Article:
[Skip to Content]
[Skip to Content Landing]
Original Investigation
July 2017

Association of Dietary Patterns With Risk of Colorectal Cancer Subtypes Classified by Fusobacterium nucleatum in Tumor Tissue

Author Affiliations
  • 1Clinical and Translational Epidemiology Unit, Massachusetts General Hospital and Harvard Medical School, Boston
  • 2Division of Gastroenterology, Massachusetts General Hospital and Harvard Medical School, Boston
  • 3Division of MPE Molecular Pathological Epidemiology, Brigham and Women’s Hospital and Harvard Medical School, Boston, Massachusetts
  • 4Department of Pathology, Brigham and Women’s Hospital and Harvard Medical School, Boston, Massachusetts
  • 5Broad Institute of Massachusetts Institute of Technology and Harvard University, Cambridge
  • 6Department of Nutrition, Harvard T.H. Chan School of Public Health, Boston, Massachusetts
  • 7Department of Epidemiology, Harvard T.H. Chan School of Public Health, Boston, Massachusetts
  • 8Department of Biostatistics, Harvard T.H. Chan School of Public Health, Boston, Massachusetts
  • 9Department of Medical Oncology, Dana-Farber Cancer Institute and Harvard Medical School, Boston, Massachusetts
  • 10Program in Dietetics, Simmons College, Boston, Massachusetts
  • 11Department of Immunology and Infectious Diseases, Harvard T. H. Chan School of Public Health, Boston, Massachusetts
  • 12Channing Division of Network Medicine, Brigham and Women’s Hospital and Harvard Medical School, Boston, Massachusetts
  • 13Department of Oncologic Pathology, Dana-Farber Cancer Institute and Harvard Medical School, Boston, Massachusetts
JAMA Oncol. 2017;3(7):921-927. doi:10.1001/jamaoncol.2016.6374
Key Points

Question  Does the association between prudent diets (rich in whole grains and dietary fiber) and risk of colorectal cancer vary by presence of the bacterial species Fusobacterium nucleatum in tumor tissue?

Findings  In this cohort study of 137 217 adults, the association of a prudent diet with colorectal cancer was more evident for a cancer subgroup enriched with tumor F nucleatum than a subgroup without detectable tumor F nucleatum.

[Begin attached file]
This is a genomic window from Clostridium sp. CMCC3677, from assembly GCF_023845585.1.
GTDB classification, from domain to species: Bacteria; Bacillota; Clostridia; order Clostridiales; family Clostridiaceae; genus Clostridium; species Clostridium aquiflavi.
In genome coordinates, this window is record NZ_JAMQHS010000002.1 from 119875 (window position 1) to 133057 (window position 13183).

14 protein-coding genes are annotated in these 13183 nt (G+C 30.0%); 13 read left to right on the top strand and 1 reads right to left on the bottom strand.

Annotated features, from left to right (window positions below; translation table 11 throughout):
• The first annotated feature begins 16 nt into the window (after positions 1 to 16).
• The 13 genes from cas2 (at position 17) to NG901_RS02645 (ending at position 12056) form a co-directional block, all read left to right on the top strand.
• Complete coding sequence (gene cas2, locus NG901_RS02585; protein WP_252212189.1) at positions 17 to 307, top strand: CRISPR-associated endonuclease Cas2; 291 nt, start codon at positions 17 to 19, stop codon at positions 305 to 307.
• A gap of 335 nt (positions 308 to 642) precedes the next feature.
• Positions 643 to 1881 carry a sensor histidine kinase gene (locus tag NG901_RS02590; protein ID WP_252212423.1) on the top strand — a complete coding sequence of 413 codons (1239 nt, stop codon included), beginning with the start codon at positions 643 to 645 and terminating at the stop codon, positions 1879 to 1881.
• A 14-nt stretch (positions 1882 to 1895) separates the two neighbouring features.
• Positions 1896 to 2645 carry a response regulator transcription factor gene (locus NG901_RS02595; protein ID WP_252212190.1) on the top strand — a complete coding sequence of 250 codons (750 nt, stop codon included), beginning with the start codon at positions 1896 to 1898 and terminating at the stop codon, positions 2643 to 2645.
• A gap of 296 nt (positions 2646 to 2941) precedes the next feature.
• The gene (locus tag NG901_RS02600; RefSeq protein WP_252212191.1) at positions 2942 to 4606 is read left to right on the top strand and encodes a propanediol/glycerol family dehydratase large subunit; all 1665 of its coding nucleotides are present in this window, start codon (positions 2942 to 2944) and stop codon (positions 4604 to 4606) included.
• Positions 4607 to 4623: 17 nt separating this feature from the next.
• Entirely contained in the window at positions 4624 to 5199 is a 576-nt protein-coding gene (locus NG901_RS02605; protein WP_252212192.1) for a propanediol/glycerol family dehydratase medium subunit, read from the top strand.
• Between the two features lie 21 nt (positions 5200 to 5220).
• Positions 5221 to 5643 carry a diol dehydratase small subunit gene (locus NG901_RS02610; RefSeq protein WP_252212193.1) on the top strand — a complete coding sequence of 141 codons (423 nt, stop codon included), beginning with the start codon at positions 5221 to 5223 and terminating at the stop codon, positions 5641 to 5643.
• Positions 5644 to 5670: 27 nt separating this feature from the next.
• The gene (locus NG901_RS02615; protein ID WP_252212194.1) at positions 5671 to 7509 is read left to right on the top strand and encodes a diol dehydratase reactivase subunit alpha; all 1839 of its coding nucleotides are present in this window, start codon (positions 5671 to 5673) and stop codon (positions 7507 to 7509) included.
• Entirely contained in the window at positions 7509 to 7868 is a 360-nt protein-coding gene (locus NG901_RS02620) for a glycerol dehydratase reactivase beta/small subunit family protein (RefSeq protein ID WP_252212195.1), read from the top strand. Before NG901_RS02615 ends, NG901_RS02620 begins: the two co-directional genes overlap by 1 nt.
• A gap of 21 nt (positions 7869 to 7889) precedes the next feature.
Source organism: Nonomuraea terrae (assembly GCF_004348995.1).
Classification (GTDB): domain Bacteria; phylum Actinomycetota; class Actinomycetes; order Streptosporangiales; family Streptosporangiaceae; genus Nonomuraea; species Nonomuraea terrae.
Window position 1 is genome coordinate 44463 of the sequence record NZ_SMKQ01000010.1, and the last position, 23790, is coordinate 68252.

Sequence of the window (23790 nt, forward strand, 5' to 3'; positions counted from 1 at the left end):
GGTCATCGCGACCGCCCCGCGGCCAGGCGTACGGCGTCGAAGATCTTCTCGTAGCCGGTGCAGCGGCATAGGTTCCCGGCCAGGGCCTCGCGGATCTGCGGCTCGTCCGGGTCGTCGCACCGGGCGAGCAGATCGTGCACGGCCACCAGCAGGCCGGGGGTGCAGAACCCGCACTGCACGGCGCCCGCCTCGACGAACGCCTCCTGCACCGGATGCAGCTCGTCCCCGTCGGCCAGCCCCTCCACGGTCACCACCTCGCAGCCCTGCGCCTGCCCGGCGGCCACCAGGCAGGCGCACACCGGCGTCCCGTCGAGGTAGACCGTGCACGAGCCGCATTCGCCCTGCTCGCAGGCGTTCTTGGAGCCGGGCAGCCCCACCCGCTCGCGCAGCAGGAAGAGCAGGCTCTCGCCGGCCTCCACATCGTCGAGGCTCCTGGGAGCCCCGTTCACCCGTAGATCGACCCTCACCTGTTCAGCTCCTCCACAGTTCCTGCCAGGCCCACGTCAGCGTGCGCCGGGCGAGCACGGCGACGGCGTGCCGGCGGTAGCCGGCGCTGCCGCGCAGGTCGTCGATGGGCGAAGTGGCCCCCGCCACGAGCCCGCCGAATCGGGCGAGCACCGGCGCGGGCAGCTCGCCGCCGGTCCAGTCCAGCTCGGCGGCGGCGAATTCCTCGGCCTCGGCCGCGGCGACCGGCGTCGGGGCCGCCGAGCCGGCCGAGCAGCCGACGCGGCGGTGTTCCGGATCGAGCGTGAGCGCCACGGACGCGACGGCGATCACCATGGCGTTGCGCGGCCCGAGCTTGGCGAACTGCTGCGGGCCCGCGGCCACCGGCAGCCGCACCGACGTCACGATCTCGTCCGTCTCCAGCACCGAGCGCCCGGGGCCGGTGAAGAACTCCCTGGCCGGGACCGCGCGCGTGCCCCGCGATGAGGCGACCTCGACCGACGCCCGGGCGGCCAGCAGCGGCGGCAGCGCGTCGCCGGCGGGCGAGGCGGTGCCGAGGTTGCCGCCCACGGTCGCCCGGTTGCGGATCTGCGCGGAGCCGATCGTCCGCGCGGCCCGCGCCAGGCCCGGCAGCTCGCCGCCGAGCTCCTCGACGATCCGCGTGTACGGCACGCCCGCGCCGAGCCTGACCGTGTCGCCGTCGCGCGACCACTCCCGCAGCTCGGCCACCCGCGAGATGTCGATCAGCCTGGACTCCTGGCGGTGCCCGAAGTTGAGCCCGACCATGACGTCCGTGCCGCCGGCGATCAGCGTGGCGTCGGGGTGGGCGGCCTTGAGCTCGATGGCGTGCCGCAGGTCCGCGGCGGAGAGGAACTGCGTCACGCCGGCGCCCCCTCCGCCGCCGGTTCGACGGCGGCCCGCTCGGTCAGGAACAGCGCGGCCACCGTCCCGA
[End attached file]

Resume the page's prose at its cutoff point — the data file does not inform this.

Meaning  There may be a potential role for intestinal microbiota, such as F nucleatum, in mediating the complex association between diet and the development of colorectal cancer.

Abstract

Importance  Fusobacterium nucleatum appears to play a role in colorectal carcinogenesis through suppression of the hosts’ immune response to tumor. Evidence also suggests that diet influences intestinal F nucleatum. However, the role of F nucleatum in mediating the relationship between diet and the risk of colorectal cancer is unknown.

Objective  To test the hypothesis that the associations of prudent diets (rich in whole grains and dietary fiber) and Western diets (rich in red and processed meat, refined grains, and desserts) with colorectal cancer risk may differ according to the presence of F nucleatum in tumor tissue.

Design, Setting, and Participants  A prospective cohort study was conducted using data from the Nurses’ Health Study (June 1, 1980, to June 1, 2012) and the Health Professionals Follow-up Study (June 1, 1986, to June 1, 2012) on a total of 121 700 US female nurses and 51 529 US male health professionals aged 30 to 55 years and 40 to 75 years, respectively (both predominantly white individuals), at enrollment. Data analysis was performed from March 15, 2015, to August 10, 2016.

Exposures  Prudent and Western diets.

Main Outcomes and Measures  Incidence of colorectal carcinoma subclassified by F nucleatum status in tumor tissue, determined by quantitative polymerase chain reaction.

Results  Of the 173 229 individuals considered for the study, 137 217 were included in the analysis, 47 449 were male (34.6%), and mean (SD) baseline age for men was 54.0 (9.8) years and for women, 46.3 (7.2) years. A total of 1019 incident colon and rectal cancer cases with available F nucleatum data were documented over 26 to 32 years of follow-up, encompassing 3 643 562 person-years. The association of prudent diet with colorectal cancer significantly differed by tissue F nucleatum status (P = .01 for heterogeneity); prudent diet score was associated with a lower risk of F nucleatum–positive cancers (P = .003 for trend; multivariable hazard ratio of 0.43; 95% CI, 0.25-0.72, for the highest vs the lowest prudent score quartile) but not with F nucleatum–negative cancers (P = .47 for trend, the corresponding multivariable hazard ratio of 0.95; 95% CI, 0.77-1.17). There was no significant heterogeneity between the subgroups in relation to Western dietary pattern scores.

Conclusions and Relevance  Prudent diets rich in whole grains and dietary fiber are associated with a lower risk for F nucleatum–positive colorectal cancer but not F nucleatum–negative cancer, supporting a potential role for intestinal microbiota in mediating the association between diet and colorectal neoplasms.

×